Bio-Engineering E.Coli To Degrade Plastic and Save The Baltimore Inner Harbor
Baltimore Bio-Crew tested went through the protocols for generating the Interlab data. However, we ran into troubles because of the limitations of the instruments at the community lab we work in. The interlab data analysis it is necessary to generate data in a reproducible manner comparing absorbance data to determine cell density to Fluorcine readings. We had to adapt the protocol during the Abs600 readings because our plate reader does not have the ability to read Abs600 due to lack of an appropriate filter, although we do have the filters to read fluoricine. Instead, we manually took replicates only of each of the samples with our spectrophotometer, which is a BioPharmacia Ultraspec 2000. We were unaware of the limitations of our instrument prior to setting up the InterLab experiment so we were of limited resources and time to adapt. Due to this, we were unable to do more replicates at the time of experiment and only took two replicates for each sample instead of the four replicates. We were able to learn a lot during the process of acquiring this data and following the protocols of the Interlab but we are regretful that our data will not be useful for iGEM and to fulfill the requirement for the bronze medal. To attempt to fulfill requirements and contribute to iGEM biobrick parts we assessed the top ten coding parts in Well Documented Parts and Frequently Used Parts. This information can be found on our Contributions page and our Collaborations page.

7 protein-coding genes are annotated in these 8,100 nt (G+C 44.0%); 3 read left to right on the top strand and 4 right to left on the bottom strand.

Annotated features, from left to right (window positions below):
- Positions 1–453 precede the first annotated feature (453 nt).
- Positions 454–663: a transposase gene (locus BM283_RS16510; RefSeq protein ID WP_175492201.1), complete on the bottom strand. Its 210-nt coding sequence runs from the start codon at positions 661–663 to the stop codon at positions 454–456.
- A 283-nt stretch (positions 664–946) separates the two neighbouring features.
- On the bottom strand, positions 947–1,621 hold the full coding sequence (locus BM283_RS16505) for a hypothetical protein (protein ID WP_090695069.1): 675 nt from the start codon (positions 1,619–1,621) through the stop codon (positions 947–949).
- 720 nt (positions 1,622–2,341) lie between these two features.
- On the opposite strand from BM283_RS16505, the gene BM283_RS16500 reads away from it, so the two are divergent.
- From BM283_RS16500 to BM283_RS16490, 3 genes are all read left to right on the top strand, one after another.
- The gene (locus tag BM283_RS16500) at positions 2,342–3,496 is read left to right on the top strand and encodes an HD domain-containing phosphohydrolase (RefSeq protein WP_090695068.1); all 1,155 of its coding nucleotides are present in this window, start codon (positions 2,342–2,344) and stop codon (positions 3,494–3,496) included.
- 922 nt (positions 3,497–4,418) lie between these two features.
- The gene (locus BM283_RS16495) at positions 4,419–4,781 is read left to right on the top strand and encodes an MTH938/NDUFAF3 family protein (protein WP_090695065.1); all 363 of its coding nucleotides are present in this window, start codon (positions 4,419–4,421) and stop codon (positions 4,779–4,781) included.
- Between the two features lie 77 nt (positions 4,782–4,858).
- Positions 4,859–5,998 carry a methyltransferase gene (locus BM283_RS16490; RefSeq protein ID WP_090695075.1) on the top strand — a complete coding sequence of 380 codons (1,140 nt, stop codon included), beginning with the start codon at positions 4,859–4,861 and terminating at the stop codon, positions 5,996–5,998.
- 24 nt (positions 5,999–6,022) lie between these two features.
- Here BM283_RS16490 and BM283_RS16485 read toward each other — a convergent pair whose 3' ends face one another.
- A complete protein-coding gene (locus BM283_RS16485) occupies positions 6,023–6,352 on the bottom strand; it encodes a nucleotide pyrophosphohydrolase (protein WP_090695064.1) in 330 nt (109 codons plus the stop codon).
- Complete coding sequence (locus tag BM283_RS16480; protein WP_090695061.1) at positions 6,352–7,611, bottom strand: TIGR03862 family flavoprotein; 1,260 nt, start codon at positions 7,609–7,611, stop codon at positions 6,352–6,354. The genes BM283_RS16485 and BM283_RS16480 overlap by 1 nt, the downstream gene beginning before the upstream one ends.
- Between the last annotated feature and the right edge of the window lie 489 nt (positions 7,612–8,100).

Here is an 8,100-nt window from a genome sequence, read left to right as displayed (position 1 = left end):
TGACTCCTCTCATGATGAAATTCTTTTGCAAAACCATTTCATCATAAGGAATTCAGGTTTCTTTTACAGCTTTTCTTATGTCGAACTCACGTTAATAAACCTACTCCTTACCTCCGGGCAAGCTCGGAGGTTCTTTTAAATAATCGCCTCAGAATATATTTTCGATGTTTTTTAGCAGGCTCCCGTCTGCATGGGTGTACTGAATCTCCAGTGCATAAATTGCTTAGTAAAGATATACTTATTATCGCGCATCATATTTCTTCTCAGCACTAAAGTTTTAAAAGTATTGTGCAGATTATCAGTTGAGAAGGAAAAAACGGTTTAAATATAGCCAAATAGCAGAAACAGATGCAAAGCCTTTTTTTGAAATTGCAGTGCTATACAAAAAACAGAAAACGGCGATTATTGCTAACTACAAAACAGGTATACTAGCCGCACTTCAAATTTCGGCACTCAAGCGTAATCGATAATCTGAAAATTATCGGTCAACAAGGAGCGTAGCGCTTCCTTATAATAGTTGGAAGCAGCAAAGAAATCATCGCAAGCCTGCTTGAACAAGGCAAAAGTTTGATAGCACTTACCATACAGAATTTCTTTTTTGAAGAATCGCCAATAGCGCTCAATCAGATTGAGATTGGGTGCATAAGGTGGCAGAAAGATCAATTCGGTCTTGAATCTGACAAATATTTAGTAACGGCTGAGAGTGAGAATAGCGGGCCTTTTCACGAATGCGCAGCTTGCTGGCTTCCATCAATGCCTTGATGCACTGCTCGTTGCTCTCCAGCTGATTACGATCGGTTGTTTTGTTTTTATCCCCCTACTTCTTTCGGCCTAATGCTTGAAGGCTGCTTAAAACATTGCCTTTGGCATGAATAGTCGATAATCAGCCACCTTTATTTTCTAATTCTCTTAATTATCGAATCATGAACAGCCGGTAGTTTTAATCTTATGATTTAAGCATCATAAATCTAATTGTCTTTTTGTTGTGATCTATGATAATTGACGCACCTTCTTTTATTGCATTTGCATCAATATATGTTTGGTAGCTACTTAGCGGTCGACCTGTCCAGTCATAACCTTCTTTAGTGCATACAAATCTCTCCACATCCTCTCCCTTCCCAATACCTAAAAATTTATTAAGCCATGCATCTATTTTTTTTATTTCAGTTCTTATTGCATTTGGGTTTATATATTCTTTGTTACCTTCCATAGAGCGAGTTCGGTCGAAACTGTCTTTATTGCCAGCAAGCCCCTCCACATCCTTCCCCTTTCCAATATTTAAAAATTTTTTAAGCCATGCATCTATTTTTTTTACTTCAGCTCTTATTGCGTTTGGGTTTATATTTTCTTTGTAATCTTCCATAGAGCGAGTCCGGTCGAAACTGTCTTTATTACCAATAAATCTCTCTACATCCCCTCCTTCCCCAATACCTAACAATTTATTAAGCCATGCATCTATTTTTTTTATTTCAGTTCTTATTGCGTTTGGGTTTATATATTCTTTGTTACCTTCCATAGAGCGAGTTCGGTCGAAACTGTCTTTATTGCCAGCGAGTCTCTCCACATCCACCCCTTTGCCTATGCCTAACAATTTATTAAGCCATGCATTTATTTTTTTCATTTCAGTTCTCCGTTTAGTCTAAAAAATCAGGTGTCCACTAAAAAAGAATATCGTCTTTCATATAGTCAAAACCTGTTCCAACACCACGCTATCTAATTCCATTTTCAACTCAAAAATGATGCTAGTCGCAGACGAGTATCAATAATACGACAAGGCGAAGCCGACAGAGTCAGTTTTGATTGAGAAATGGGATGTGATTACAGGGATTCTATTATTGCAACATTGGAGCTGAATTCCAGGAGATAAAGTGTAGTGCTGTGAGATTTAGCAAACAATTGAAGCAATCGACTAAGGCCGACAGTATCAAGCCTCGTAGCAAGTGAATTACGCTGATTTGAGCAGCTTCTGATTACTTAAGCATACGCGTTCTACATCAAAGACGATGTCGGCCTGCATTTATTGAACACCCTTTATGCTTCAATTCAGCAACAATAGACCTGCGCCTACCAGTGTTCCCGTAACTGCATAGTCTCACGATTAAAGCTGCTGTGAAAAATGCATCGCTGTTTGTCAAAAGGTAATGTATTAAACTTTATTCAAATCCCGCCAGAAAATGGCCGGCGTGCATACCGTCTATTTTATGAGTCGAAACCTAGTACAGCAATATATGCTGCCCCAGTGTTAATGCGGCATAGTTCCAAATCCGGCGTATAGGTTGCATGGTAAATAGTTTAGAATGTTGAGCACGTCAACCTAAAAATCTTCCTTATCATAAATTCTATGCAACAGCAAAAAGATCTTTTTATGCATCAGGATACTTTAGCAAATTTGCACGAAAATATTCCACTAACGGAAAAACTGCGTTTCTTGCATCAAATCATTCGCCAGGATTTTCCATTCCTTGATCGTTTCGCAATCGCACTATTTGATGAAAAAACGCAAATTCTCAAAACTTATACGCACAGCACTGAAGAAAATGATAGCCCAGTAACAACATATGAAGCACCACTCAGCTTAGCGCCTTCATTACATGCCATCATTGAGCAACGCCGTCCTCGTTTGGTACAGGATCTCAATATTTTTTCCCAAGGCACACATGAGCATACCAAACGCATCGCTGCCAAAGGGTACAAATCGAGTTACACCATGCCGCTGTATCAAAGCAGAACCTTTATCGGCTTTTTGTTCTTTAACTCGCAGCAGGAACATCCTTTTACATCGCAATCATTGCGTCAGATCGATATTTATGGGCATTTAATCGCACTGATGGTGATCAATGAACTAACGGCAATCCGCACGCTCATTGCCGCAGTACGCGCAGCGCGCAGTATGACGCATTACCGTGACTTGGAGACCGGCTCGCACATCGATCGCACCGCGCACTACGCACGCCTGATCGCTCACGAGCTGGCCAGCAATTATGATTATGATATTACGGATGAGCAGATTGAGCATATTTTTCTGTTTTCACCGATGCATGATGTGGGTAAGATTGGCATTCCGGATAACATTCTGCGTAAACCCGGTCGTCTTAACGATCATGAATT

The Baltimore Bio-Crew thanks our sponsors for their generous support of our team that made our project and travel to the Jamboree possible. Thank you!